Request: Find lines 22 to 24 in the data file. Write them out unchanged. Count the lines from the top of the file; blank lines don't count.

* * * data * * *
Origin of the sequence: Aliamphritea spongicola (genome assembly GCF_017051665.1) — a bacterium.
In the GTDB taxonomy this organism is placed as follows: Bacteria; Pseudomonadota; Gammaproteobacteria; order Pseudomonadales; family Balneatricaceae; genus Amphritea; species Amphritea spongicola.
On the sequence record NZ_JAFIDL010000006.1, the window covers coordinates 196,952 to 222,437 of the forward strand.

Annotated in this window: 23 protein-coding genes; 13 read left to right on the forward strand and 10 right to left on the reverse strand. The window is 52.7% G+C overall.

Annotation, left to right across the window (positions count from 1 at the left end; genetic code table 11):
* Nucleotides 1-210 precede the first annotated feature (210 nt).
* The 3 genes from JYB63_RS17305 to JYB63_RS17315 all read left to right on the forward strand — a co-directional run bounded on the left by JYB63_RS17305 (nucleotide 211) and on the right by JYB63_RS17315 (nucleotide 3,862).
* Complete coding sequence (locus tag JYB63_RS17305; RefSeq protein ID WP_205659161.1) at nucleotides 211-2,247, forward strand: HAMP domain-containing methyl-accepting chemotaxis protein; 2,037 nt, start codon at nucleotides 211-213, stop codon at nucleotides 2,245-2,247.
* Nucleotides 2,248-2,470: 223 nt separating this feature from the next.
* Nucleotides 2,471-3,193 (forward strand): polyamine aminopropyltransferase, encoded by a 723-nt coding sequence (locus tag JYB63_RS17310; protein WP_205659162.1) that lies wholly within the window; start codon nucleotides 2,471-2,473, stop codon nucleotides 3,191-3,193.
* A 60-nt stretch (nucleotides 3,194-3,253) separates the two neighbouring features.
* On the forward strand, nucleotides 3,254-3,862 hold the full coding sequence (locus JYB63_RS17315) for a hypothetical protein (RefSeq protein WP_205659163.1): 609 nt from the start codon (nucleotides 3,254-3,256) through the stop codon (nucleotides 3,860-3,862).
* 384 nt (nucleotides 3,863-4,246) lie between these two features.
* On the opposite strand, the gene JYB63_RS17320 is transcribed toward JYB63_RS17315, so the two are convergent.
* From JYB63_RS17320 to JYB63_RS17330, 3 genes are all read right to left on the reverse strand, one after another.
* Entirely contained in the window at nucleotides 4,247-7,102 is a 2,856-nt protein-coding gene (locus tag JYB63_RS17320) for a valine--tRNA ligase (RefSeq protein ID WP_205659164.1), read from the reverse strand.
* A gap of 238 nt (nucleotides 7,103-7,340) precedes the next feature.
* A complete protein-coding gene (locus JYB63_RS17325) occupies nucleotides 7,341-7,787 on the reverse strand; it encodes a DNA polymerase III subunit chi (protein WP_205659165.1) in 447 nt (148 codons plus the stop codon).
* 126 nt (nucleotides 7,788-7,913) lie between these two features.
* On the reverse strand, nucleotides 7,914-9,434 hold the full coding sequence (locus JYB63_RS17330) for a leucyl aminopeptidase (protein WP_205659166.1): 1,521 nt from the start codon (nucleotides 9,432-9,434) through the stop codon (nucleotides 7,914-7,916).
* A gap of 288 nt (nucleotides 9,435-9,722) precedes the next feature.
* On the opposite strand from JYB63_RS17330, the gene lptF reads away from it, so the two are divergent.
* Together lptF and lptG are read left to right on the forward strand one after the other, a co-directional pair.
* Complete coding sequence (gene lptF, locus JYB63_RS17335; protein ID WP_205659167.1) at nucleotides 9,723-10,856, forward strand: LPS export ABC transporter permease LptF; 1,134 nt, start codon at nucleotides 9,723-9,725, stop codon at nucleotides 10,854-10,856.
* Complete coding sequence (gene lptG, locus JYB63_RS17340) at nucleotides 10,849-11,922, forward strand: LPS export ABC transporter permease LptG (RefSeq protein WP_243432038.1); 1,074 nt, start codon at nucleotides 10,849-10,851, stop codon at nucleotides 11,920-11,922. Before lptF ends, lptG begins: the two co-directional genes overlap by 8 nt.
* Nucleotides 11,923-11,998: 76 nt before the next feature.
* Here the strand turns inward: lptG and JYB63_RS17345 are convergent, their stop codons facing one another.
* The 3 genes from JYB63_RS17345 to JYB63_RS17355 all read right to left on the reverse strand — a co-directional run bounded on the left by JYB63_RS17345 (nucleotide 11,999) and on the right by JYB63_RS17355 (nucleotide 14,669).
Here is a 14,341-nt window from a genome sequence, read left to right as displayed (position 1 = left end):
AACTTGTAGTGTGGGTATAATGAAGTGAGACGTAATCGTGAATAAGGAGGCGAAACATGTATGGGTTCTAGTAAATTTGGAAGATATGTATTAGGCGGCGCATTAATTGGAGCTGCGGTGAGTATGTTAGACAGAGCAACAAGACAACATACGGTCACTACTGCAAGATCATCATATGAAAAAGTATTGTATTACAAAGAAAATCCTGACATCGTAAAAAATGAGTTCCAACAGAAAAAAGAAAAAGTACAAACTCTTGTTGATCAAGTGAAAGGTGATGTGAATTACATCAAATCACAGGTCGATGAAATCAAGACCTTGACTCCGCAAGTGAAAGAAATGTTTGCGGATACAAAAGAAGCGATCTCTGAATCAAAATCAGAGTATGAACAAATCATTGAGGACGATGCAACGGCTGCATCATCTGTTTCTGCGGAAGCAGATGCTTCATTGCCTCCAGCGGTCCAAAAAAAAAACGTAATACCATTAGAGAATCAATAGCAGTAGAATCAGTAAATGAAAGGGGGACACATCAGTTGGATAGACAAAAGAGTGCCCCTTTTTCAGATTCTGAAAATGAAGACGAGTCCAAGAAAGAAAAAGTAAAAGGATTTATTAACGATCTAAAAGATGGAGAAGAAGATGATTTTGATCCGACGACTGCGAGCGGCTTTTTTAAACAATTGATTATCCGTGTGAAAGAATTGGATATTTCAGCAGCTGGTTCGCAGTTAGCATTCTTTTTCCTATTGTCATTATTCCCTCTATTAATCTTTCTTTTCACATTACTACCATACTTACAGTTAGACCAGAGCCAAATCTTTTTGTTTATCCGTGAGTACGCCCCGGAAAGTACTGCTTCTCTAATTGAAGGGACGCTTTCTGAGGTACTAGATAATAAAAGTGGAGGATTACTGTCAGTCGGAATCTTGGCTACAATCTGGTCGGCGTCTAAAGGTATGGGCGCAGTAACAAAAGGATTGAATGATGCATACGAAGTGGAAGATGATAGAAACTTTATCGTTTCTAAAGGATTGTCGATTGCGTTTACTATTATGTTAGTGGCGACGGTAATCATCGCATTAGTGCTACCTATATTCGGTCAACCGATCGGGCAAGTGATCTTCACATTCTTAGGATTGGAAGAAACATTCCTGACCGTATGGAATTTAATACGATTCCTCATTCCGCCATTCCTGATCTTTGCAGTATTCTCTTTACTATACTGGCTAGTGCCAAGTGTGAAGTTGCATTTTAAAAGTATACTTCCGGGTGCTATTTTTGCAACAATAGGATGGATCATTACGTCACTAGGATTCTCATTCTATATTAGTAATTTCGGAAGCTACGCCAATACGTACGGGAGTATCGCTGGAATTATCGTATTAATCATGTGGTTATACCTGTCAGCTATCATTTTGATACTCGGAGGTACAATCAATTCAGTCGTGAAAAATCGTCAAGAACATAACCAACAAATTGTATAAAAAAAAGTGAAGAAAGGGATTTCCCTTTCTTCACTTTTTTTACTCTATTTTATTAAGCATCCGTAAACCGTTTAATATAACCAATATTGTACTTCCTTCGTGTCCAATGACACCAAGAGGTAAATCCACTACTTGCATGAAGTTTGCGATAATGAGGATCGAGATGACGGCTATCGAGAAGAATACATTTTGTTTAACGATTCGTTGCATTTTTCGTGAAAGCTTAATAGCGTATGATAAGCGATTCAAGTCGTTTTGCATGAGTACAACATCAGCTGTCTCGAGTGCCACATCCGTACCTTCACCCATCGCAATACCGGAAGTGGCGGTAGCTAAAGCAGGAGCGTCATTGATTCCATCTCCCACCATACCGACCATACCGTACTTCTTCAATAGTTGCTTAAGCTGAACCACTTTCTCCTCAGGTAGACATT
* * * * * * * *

* On the opposite strand from JYB63_RS17330, the gene lptF reads away from it, so the two are divergent.
* Together lptF and lptG are read left to right on the forward strand one after the other, a co-directional pair.
* Complete coding sequence (gene lptF, locus JYB63_RS17335; protein ID WP_205659167.1) at nucleotides 9,723-10,856, forward strand: LPS export ABC transporter permease LptF; 1,134 nt, start codon at nucleotides 9,723-9,725, stop codon at nucleotides 10,854-10,856.